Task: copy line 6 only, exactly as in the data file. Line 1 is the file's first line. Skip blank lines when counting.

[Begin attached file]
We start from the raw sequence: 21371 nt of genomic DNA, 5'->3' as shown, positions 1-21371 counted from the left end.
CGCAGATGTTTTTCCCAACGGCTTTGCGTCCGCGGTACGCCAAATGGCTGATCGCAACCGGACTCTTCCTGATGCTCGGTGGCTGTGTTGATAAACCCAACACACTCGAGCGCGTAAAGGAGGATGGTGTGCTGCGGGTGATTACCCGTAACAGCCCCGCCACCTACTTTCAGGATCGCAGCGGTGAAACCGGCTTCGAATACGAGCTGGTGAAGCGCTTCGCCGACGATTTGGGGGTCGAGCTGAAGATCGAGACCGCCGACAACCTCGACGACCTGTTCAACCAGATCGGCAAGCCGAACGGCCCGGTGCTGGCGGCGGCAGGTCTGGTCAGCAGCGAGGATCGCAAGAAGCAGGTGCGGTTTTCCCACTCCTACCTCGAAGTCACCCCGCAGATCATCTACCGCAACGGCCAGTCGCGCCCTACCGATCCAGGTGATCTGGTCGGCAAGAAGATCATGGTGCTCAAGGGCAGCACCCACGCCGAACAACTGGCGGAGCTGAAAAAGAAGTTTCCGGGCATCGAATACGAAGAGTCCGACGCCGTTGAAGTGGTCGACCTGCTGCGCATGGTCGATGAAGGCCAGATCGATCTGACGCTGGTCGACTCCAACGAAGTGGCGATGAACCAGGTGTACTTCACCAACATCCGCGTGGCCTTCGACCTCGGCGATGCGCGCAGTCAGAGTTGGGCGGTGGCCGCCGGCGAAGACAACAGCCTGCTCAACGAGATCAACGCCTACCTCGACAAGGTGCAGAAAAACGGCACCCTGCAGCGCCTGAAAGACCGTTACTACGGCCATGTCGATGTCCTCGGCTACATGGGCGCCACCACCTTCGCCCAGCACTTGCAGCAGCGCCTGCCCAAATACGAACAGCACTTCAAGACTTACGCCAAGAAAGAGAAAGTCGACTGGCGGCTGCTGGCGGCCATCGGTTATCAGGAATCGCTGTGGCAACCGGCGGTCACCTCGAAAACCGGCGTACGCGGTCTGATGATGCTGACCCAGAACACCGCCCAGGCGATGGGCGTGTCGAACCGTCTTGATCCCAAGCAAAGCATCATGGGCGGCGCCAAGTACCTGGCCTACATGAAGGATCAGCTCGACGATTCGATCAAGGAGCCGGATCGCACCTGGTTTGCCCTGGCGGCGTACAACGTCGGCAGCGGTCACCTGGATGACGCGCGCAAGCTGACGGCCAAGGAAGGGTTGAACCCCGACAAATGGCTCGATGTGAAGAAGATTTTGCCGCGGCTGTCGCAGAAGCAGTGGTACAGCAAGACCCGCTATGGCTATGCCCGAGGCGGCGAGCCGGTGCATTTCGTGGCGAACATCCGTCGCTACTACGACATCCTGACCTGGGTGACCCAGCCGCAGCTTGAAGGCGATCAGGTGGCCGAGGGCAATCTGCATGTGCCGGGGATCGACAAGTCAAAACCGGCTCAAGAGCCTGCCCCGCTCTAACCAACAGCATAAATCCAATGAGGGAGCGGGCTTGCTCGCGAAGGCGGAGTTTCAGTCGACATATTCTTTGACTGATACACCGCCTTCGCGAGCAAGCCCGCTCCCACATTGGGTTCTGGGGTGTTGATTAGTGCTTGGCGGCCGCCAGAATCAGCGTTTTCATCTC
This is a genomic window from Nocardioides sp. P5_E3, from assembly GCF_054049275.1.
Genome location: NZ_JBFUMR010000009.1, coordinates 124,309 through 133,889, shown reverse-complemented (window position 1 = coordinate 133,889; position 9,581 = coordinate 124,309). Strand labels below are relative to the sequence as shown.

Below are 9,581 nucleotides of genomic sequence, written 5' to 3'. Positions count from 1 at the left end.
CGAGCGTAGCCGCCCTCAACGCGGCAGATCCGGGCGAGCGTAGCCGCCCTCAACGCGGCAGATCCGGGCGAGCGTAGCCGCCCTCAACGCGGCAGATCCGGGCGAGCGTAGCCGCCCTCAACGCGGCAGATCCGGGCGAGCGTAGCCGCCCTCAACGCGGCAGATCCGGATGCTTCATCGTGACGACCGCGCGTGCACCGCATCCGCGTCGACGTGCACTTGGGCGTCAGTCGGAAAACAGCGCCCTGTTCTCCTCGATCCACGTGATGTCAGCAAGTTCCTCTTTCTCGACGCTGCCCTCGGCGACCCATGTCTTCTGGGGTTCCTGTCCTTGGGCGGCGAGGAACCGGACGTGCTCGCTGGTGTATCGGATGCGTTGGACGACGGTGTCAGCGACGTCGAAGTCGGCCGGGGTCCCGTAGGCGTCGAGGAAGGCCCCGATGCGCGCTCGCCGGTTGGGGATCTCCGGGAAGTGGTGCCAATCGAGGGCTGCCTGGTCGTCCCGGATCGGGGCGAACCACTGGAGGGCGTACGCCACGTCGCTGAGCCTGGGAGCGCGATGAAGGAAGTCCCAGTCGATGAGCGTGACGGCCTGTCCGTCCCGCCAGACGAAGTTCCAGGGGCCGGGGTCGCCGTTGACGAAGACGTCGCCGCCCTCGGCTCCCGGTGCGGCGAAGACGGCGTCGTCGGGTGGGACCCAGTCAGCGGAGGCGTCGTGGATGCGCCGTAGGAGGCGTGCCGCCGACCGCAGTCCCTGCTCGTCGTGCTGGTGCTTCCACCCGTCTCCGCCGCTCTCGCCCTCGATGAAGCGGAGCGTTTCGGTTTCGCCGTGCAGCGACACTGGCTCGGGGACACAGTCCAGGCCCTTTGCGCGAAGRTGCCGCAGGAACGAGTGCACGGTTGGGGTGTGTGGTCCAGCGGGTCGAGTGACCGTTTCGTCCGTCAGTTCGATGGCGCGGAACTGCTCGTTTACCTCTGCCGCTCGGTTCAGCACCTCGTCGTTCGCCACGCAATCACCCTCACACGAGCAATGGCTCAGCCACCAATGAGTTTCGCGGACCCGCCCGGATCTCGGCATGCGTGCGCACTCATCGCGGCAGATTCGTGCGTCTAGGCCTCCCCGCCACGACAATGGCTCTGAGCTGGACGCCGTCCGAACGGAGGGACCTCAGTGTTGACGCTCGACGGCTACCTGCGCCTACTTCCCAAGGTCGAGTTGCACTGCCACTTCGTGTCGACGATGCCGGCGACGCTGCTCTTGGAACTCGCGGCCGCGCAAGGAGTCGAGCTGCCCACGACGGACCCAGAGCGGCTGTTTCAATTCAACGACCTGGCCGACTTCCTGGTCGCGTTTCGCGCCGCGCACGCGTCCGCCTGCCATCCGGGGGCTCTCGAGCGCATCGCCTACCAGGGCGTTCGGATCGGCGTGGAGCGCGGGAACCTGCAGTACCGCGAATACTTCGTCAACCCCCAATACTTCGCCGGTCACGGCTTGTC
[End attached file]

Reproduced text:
CGAGCGTAGCCGCCCTCAACGCGGCAGATCCGGGCGAGCGTAGCCGCCCTCAACGCGGCAGATCCGGGCGAGCGTAGCCGCCCTCAACGCGGCAGATCCGGGCGAGCGTAGCCGCCCTCAACGCGGCAGATCCGGGCGAGCGTAGCCGCCCTCAACGCGGCAGATCCGGATGCTTCATCGTGACGACCGCGCGTGCACCGCATCCGCGTCGACGTGCACTTGGGCGTCAGTCGGAAAACAGCGCCCTGTTCTCCTCGATCCACGTGATGTCAGCAAGTTCCTCTTTCTCGACGCTGCCCTCGGCGACCCATGTCTTCTGGGGTTCCTGTCCTTGGGCGGCGAGGAACCGGACGTGCTCGCTGGTGTATCGGATGCGTTGGACGACGGTGTCAGCGACGTCGAAGTCGGCCGGGGTCCCGTAGGCGTCGAGGAAGGCCCCGATGCGCGCTCGCCGGTTGGGGATCTCCGGGAAGTGGTGCCAATCGAGGGCTGCCTGGTCGTCCCGGATCGGGGCGAACCACTGGAGGGCGTACGCCACGTCGCTGAGCCTGGGAGCGCGATGAAGGAAGTCCCAGTCGATGAGCGTGACGGCCTGTCCGTCCCGCCAGACGAAGTTCCAGGGGCCGGGGTCGCCGTTGACGAAGACGTCGCCGCCCTCGGCTCCCGGTGCGGCGAAGACGGCGTCGTCGGGTGGGACCCAGTCAGCGGAGGCGTCGTGGATGCGCCGTAGGAGGCGTGCCGCCGACCGCAGTCCCTGCTCGTCGTGCTGGTGCTTCCACCCGTCTCCGCCGCTCTCGCCCTCGATGAAGCGGAGCGTTTCGGTTTCGCCGTGCAGCGACACTGGCTCGGGGACACAGTCCAGGCCCTTTGCGCGAAGRTGCCGCAGGAACGAGTGCACGGTTGGGGTGTGTGGTCCAGCGGGTCGAGTGACCGTTTCGTCCGTCAGTTCGATGGCGCGGAACTGCTCGTTTACCTCTGCCGCTCGGTTCAGCACCTCGTCGTTCGCCACGCAATCACCCTCACACGAGCAATGGCTCAGCCACCAATGAGTTTCGCGGACCCGCCCGGATCTCGGCATGCGTGCGCACTCATCGCGGCAGATTCGTGCGTCTAGGCCTCCCCGCCACGACAATGGCTCTGAGCTGGACGCCGTCCGAACGGAGGGACCTCAGTGTTGACGCTCGACGGCTACCTGCGCCTACTTCCCAAGGTCGAGTTGCACTGCCACTTCGTGTCGACGATGCCGGCGACGCTGCTCTTGGAACTCGCGGCCGCGCAAGGAGTCGAGCTGCCCACGACGGACCCAGAGCGGCTGTTTCAATTCAACGACCTGGCCGACTTCCTGGTCGCGTTTCGCGCCGCGCACGCGTCCGCCTGCCATCCGGGGGCTCTCGAGCGCATCGCCTACCAGGGCGTTCGGATCGGCGTGGAGCGCGGGAACCTGCAGTACCGCGAATACTTCGTCAACCCCCAATACTTCGCCGGTCACGGCTTGTC